There are some shows that go the extra mile when it comes to telling a story, and National Geographic’s latest limited series based on the bestselling novel by Pulitzer Prize-winner Annie Proulx definitely falls into that category.
‘Barkskins’ takes audiences back over three centuries and follows a group of settlers fighting to forget their past lives and begin again in the New World while simultaneously navigating their own battles with the land, elements and each other. One of those contenders is Gus Lafarge played by Matthew Lillard, and he, like his peers, will stop at nothing to gain what he believes is rightfully his at all costs.
Aside from the characters, a lot went into creating the world where ‘Barkskins’ takes place, and Lillard gave Metro an inside look at how the show-runners, actors and everyone behind the scenes were able to create a series that truly is a work of art worth your time.
What initially drew you to this project?
To be completely transparent, the show-runner is one of my favorite creative people in the world, Elwood Reid, he was the show-runner on a show I did ‘The Bridge’ that won a Peabody six or seven years ago. Whenever he calls I will come running because he’s such an incredible storyteller, he’s very collaborative and I love the way he works with actors. It’s the best way to be in partnership with a creative.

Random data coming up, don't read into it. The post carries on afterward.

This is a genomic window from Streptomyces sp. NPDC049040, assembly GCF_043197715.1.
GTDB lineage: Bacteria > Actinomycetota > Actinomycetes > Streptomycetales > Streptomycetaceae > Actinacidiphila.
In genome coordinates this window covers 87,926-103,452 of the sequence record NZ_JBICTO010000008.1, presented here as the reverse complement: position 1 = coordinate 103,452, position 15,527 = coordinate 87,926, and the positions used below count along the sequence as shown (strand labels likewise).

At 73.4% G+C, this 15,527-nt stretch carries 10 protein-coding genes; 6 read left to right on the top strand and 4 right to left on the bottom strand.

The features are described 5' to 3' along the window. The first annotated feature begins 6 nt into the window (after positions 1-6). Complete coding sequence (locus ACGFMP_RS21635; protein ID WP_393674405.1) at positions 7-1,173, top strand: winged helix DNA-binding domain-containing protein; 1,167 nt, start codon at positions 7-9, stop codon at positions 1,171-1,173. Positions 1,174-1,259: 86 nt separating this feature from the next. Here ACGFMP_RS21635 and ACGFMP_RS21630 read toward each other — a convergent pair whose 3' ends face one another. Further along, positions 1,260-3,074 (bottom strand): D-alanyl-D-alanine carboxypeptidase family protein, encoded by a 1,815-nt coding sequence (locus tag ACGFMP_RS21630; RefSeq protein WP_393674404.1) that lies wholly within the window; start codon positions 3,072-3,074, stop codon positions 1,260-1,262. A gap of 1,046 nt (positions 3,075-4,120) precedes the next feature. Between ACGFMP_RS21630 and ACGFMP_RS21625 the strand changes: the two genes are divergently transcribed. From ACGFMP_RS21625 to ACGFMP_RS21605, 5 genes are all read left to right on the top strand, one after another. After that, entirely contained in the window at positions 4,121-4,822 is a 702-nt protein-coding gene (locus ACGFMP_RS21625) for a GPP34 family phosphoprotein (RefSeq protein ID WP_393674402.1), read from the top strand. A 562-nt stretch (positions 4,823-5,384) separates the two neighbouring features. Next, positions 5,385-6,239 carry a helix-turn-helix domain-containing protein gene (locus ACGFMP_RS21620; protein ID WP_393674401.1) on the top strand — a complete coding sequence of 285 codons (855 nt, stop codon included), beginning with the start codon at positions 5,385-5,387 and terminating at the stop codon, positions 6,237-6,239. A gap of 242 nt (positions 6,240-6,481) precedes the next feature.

Did you end up getting to read any of the novel by Annie Proulx that the show is based on?
I did, I read the first half—it’s a big book. Reading the first couple episodes of the show, [it] does divert from the book to some extent, so at some point I was trying to directly relate it to the book and it was getting a little overwhelming. But she’s an incredible writer, you fall in love with the world that she creates, and I think that Elwood does an admirable job of taking the world that Annie created and putting it into this eight-episode tapestry of storytelling—it’s pretty incredible.